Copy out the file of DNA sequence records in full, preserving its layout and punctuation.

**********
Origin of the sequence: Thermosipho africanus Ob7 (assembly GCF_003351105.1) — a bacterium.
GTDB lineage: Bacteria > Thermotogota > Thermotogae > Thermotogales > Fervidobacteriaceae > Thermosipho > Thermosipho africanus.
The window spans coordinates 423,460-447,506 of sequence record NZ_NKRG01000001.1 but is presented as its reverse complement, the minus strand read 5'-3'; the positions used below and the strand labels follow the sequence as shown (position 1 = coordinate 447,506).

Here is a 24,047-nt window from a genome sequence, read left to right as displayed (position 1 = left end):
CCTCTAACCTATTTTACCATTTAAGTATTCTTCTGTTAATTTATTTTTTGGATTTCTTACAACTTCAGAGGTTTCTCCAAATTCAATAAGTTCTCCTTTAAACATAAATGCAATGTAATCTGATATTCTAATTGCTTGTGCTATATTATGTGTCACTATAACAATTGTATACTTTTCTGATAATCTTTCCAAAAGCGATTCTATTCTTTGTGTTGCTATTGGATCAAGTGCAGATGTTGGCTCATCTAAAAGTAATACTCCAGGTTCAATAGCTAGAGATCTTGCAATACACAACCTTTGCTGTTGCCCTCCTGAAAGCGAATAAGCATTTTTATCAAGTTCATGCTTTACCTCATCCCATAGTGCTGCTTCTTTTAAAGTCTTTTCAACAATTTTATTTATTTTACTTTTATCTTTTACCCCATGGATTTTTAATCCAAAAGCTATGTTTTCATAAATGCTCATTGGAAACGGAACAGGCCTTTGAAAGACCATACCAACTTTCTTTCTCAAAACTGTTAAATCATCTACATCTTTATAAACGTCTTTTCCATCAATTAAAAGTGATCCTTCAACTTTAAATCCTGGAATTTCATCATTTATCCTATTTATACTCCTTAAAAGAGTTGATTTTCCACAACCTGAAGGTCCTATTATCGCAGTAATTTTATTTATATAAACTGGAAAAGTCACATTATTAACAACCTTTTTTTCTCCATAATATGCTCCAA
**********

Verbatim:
Origin of the sequence: Thermosipho africanus Ob7 (assembly GCF_003351105.1) — a bacterium.
GTDB lineage: Bacteria > Thermotogota > Thermotogae > Thermotogales > Fervidobacteriaceae > Thermosipho > Thermosipho africanus.
The window spans coordinates 423,460-447,506 of sequence record NZ_NKRG01000001.1 but is presented as its reverse complement, the minus strand read 5'-3'; the positions used below and the strand labels follow the sequence as shown (position 1 = coordinate 447,506).

Here is a 24,047-nt window from a genome sequence, read left to right as displayed (position 1 = left end):
CCTCTAACCTATTTTACCATTTAAGTATTCTTCTGTTAATTTATTTTTTGGATTTCTTACAACTTCAGAGGTTTCTCCAAATTCAATAAGTTCTCCTTTAAACATAAATGCAATGTAATCTGATATTCTAATTGCTTGTGCTATATTATGTGTCACTATAACAATTGTATACTTTTCTGATAATCTTTCCAAAAGCGATTCTATTCTTTGTGTTGCTATTGGATCAAGTGCAGATGTTGGCTCATCTAAAAGTAATACTCCAGGTTCAATAGCTAGAGATCTTGCAATACACAACCTTTGCTGTTGCCCTCCTGAAAGCGAATAAGCATTTTTATCAAGTTCATGCTTTACCTCATCCCATAGTGCTGCTTCTTTTAAAGTCTTTTCAACAATTTTATTTATTTTACTTTTATCTTTTACCCCATGGATTTTTAATCCAAAAGCTATGTTTTCATAAATGCTCATTGGAAACGGAACAGGCCTTTGAAAGACCATACCAACTTTCTTTCTCAAAACTGTTAAATCATCTACATCTTTATAAACGTCTTTTCCATCAATTAAAAGTGATCCTTCAACTTTAAATCCTGGAATTTCATCATTTATCCTATTTATACTCCTTAAAAGAGTTGATTTTCCACAACCTGAAGGTCCTATTATCGCAGTAATTTTATTTATATAAACTGGAAAAGTCACATTATTAACAACCTTTTTTTCTCCATAATATGCTCCAA